# Stuck on question

I had a two-part question but I've figured out the first part. A cannon with mass of 1960 kg fires a 24.5 kg ball horizontally. The cannonball has a speed of 120 m/s after it has left the barrel. For the first part I found that if the cannon was free to roll horizontally, its speed immediately after it was fired was 1.4907 m/s. The part I'm stuck on says imagine the same charge is used so total energy of cannon plus cannonball system is the same. Disregarding friction how much faster would the ball travel if the cannon were mounted rigidly and all other parameters remained the same? Answer in units of m/s.

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What if you thought of momentum instead of energy? It is also conserved.

ZapperZ
Staff Emeritus
srhly said:
I had a two-part question but I've figured out the first part. A cannon with mass of 1960 kg fires a 24.5 kg ball horizontally. The cannonball has a speed of 120 m/s after it has left the barrel. For the first part I found that if the cannon was free to roll horizontally, its speed immediately after it was fired was 1.4907 m/s. The part I'm stuck on says imagine the same charge is used so total energy of cannon plus cannonball system is the same. Disregarding friction how much faster would the ball travel if the cannon were mounted rigidly and all other parameters remained the same? Answer in units of m/s.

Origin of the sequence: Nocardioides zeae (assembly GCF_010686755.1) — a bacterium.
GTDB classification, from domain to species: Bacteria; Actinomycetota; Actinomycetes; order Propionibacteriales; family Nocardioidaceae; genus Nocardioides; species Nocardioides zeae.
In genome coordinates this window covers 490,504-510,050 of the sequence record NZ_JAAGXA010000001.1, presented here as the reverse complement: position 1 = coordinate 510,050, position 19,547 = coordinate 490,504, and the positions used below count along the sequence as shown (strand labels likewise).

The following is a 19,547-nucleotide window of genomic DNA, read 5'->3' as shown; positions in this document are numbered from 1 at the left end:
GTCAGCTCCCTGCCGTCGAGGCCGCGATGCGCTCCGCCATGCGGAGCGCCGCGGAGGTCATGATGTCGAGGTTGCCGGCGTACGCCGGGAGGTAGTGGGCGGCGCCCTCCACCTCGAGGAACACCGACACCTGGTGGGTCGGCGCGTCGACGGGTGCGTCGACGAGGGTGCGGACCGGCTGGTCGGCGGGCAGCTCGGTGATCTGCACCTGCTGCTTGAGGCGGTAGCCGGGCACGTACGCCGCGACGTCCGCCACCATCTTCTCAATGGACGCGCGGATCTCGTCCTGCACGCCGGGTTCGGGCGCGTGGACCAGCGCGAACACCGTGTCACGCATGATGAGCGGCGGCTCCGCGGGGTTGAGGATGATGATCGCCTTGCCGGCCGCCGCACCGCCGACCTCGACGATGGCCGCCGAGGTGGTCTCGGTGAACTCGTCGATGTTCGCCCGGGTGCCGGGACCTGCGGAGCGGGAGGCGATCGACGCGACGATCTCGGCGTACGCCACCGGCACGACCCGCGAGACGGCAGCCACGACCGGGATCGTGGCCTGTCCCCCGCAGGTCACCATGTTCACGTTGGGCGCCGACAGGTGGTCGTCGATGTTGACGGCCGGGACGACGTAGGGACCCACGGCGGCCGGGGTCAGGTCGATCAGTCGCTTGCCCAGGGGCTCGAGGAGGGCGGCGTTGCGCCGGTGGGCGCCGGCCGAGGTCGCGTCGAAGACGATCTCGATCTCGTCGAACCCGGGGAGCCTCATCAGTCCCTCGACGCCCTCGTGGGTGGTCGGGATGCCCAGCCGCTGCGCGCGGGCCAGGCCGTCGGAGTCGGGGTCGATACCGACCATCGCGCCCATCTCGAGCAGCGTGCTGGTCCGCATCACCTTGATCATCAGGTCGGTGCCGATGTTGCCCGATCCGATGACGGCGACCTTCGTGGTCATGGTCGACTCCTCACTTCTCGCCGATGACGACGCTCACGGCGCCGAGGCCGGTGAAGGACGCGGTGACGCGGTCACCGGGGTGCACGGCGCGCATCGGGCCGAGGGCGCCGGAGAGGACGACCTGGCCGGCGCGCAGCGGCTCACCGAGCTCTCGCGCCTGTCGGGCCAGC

It usually is adviceable to write down the exact question verbatim. Sometime, what you interpret as being asked is different than what it is actually asking. If I have understood your question here correctly, this is what it is asking for:

1. Since you already found the first part, you know the KE of the cannonball and the cannon separately.

2. If the cannon is fixed, then ALL the KE is now transfered to the cannonball. So the cannonball now will have the KE of what it had before PLUS the KE from the non-moving cannon. So this is its new KE for the cannonball. From here, find the new speed.

Zz.

xanthym